Pipets (or pipettes) are used to transfer reagents from a holding container to a reaction vessel like a test tube or beaker. They may be precisely graduated for one or more volumes or may be completely ungraduated. Due to the narrow width of pipets, graduations are very precise and allow the recording of four significant digits.
Graduated pipets have a full graduated scale to their maximum volume and may be used to measure many different volumes of liquid. As with graduated cylinders, the smallest graduated pipet that will hold the desired measured volume should always be used. This maximizes the precision of the measurement. Measured volumes are recorded to one decimal place beyond that which is indicated by the graduations.
Graduated pipets come in three types:
Type 1 - Reverse Graduated - Partial Delivery: These pipets feature the zero mark at the top of the pipet and include a maximum volume (nominal volume) somewhere near the bottom of the pipet. The pipet is first filled to the zero mark, then allowed to drain to the required volume. The pipet is never drained completely during measurement.
Type 2 - Standard Graduated - Full Delivery: These pipets feature the zero mark at the bottom of the pipet with the nominal volume at the top of the pipet. The pipet is filled until the required volume (up to the nominal volume) is achieved, then is allowed to drain completely into the reaction vessel.
Type 3 - Reverse Graduated - Full Delivery: These pipets are similar to Type 1 Pipets except the nominal value can only be achieved by draining the pipet completely.
Pasteur pipets (or dropper pipets) are essentially eye droppers used to transfer liquids in a dropwise fashion. They may be plastic or glass, will have a detachable siphon bulb, and are ungraduated. Often volume is not a concern when using dropper pipets, but when they are used quantitatively, the accepted volume equivalence used is 20 drops = 1mL.
- The tip of the dropper should always be held high enough above the reaction vessel so that the tip cannot be splashed when the drops fall.
- Pipets should never be placed on the lab bench due to the potential for sample contamination and spreading of chemicals.
- When using pipets from a dropper bottle, the bottle should always remain in your hand while the pipet is out to prevent pipets from being inserted into the wrong bottle.
Transfer pipets (or Beral pipets) are one-piece plastic pipets used for transferring reagents. They may or may not be graduated but are not considered to be precise or accurate. They may be used, however, to precisely fill graduated cylinders or volumetric flasks to the fill line. Transfer pipets are typically disposable.
Volumetric pipets are designed to measure only one very precise volume. For example, a 5mL volumetric pipet is designed to only measure a volume of 5mL - it has no other graduations. The measurement, if made correctly, will have a level of precision to four significant digits (i.e., the volume should be recorded as 25.00mL). Volumetric pipets often have a bulb in the middle, but the graduation mark will always appear on the narrow portion of tube above the bulb.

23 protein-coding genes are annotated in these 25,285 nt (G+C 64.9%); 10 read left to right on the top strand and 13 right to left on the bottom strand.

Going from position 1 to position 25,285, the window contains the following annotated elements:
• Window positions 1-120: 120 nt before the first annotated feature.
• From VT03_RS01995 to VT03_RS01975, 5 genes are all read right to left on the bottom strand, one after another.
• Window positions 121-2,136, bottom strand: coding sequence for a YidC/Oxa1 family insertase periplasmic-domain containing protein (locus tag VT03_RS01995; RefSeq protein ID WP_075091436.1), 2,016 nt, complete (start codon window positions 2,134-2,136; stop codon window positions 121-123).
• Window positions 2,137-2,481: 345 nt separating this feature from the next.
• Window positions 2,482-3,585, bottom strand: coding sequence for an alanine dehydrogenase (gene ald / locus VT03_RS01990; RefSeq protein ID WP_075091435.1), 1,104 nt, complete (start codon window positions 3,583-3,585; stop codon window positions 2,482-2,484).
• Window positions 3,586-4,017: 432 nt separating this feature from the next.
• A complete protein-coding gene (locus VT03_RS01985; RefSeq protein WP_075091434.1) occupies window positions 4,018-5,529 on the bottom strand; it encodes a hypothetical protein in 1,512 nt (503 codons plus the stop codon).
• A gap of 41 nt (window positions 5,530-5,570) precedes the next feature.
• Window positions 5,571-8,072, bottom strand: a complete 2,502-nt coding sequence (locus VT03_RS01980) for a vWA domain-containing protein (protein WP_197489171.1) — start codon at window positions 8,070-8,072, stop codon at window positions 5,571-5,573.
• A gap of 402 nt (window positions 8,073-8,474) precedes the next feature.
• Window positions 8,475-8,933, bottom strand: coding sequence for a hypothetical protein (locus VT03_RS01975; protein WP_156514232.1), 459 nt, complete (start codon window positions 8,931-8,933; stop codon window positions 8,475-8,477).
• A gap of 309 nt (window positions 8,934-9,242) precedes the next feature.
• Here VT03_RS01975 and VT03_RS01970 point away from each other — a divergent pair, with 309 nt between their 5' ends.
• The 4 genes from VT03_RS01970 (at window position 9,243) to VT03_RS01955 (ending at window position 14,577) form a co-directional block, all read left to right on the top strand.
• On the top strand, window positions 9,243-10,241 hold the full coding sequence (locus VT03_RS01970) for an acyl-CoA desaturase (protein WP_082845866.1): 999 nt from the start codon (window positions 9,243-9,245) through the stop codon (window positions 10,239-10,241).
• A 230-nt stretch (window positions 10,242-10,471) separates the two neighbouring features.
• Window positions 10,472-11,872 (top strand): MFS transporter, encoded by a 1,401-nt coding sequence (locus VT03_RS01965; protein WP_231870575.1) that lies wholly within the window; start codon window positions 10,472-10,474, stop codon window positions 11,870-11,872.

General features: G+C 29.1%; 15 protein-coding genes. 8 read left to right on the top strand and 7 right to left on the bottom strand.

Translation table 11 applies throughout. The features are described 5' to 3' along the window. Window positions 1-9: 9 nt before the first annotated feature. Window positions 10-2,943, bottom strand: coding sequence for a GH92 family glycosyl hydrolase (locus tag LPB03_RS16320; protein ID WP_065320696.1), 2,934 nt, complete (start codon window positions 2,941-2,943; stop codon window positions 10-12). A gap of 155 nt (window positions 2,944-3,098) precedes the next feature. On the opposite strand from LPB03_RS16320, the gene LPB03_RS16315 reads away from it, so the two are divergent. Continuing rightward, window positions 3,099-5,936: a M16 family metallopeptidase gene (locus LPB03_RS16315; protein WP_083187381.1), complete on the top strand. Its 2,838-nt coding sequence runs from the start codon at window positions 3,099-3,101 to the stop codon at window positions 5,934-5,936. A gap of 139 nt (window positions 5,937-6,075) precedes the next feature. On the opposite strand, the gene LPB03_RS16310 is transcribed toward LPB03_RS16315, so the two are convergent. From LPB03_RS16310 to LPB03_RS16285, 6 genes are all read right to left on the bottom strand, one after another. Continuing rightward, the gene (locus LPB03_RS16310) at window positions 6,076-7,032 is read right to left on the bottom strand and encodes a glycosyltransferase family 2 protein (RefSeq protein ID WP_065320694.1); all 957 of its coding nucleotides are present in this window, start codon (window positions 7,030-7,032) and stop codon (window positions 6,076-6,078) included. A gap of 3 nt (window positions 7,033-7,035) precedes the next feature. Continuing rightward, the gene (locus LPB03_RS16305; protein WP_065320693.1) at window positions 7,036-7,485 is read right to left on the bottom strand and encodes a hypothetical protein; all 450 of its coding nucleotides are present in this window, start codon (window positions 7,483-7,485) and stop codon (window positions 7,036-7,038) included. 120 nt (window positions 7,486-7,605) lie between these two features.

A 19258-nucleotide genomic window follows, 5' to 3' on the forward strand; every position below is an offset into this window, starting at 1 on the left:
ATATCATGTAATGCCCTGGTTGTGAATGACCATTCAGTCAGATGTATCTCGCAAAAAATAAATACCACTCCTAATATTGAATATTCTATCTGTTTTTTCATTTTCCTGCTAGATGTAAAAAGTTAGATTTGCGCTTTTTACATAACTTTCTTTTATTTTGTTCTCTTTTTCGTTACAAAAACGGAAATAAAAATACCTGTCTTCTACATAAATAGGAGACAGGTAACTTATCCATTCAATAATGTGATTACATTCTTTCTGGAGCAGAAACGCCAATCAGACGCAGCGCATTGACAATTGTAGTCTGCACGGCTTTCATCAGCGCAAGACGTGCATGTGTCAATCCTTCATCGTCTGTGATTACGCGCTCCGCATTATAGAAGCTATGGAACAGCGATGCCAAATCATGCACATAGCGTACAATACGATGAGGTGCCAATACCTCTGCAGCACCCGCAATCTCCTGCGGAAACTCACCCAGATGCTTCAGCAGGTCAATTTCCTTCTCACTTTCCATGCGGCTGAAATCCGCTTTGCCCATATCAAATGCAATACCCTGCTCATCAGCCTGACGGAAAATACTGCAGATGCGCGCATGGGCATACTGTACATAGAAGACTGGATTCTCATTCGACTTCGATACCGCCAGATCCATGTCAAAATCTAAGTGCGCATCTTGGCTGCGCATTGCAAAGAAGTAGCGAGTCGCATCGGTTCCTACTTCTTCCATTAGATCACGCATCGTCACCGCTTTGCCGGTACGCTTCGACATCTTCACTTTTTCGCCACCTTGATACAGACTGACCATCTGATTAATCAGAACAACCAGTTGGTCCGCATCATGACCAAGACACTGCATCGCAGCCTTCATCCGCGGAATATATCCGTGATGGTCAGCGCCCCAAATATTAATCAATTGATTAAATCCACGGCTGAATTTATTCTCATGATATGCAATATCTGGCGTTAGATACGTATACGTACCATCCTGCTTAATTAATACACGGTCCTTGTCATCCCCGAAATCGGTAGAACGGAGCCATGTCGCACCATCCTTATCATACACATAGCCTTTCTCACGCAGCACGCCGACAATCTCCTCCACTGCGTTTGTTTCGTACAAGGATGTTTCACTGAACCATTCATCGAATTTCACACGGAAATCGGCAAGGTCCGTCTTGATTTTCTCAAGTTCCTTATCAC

- Get the appropriate amount of the solution you wish to pipet in a small, clean, dry beaker. Never pipet directly out of the stock bottles of solution. This creates a contamination risk.
- Insert the tip of the pipet into the beaker of solution so that it is about 1/4” from the bottom. Be sure not to press the tip against the bottom of the container.
- If you are right handed, hold the pipet in your right hand, leaving your index finger free to place over the top of the pipet. With your left hand, squeeze the pipet bulb. Press it firmly over the top of the pipet, but DO NOT INSERT THE PIPET INTO THE BULB!! Release the pressure on the bulb and allow the solution to flow into the pipet until it is above the volume mark. Do not allow the solution to reach the bulb.
- Quickly remove the bulb and place your index finger firmly over the top of the pipet. Slowly roll you finger to one side and allow the liquid to drain until the bottom of the meniscus is aligned with the volume mark. With practice you will be able to lower the liquid very, very slowly.
- When the bottom of the meniscus is even with the volume mark, press your index finger firmly on the top of the pipet so no liquid leaks out. Pull the pipet out of the solution and touch the tip once to the side of the container.
- To transfer the solution, place the tip of the pipet against the wall of the receiving container at an angle of 10-20 degrees. Slowly allow the liquid to drain from the pipet. Keep the flow slow so that no droplets cling to the inside of the pipet.
- When the solution stops flowing, touch the pipet once to the side of the receiving container to remove any hanging drops. DO NOT blow out the remaining solution. The pipet has been calibrated to deliver the appropriate amount of solution with some remaining in the tip.